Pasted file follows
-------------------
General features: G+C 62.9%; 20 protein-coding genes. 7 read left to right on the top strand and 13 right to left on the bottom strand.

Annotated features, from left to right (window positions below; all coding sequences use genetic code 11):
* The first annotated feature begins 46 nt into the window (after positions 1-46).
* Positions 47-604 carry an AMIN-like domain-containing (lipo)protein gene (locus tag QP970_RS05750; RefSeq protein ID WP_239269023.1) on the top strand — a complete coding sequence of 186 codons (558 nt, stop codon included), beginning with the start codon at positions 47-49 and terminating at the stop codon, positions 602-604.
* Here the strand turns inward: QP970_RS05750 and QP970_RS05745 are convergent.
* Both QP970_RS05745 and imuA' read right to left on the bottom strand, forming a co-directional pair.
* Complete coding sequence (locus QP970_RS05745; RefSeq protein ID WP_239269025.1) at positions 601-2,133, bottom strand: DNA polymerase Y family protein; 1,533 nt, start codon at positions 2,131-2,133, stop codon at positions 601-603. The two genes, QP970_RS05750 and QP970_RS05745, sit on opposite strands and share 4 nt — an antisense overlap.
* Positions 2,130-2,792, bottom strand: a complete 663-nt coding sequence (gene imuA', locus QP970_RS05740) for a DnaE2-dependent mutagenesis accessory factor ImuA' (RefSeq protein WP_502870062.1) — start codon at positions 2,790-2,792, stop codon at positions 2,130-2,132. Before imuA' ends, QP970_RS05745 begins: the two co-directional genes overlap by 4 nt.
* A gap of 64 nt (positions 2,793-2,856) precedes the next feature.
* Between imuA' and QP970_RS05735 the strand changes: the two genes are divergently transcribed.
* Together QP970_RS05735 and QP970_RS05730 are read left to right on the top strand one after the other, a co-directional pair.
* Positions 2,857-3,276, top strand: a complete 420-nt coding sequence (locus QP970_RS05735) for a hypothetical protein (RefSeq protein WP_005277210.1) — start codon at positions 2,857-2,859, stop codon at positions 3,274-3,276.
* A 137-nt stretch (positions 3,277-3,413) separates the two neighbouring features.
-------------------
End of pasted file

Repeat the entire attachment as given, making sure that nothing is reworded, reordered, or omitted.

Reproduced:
General features: G+C 62.9%; 20 protein-coding genes. 7 read left to right on the top strand and 13 right to left on the bottom strand.

Annotated features, from left to right (window positions below; all coding sequences use genetic code 11):
* The first annotated feature begins 46 nt into the window (after positions 1-46).
* Positions 47-604 carry an AMIN-like domain-containing (lipo)protein gene (locus tag QP970_RS05750; RefSeq protein ID WP_239269023.1) on the top strand — a complete coding sequence of 186 codons (558 nt, stop codon included), beginning with the start codon at positions 47-49 and terminating at the stop codon, positions 602-604.
* Here the strand turns inward: QP970_RS05750 and QP970_RS05745 are convergent.
* Both QP970_RS05745 and imuA' read right to left on the bottom strand, forming a co-directional pair.
* Complete coding sequence (locus QP970_RS05745; RefSeq protein ID WP_239269025.1) at positions 601-2,133, bottom strand: DNA polymerase Y family protein; 1,533 nt, start codon at positions 2,131-2,133, stop codon at positions 601-603. The two genes, QP970_RS05750 and QP970_RS05745, sit on opposite strands and share 4 nt — an antisense overlap.
* Positions 2,130-2,792, bottom strand: a complete 663-nt coding sequence (gene imuA', locus QP970_RS05740) for a DnaE2-dependent mutagenesis accessory factor ImuA' (RefSeq protein WP_502870062.1) — start codon at positions 2,790-2,792, stop codon at positions 2,130-2,132. Before imuA' ends, QP970_RS05745 begins: the two co-directional genes overlap by 4 nt.
* A gap of 64 nt (positions 2,793-2,856) precedes the next feature.
* Between imuA' and QP970_RS05735 the strand changes: the two genes are divergently transcribed.
* Together QP970_RS05735 and QP970_RS05730 are read left to right on the top strand one after the other, a co-directional pair.
* Positions 2,857-3,276, top strand: a complete 420-nt coding sequence (locus QP970_RS05735) for a hypothetical protein (RefSeq protein WP_005277210.1) — start codon at positions 2,857-2,859, stop codon at positions 3,274-3,276.
* A 137-nt stretch (positions 3,277-3,413) separates the two neighbouring features.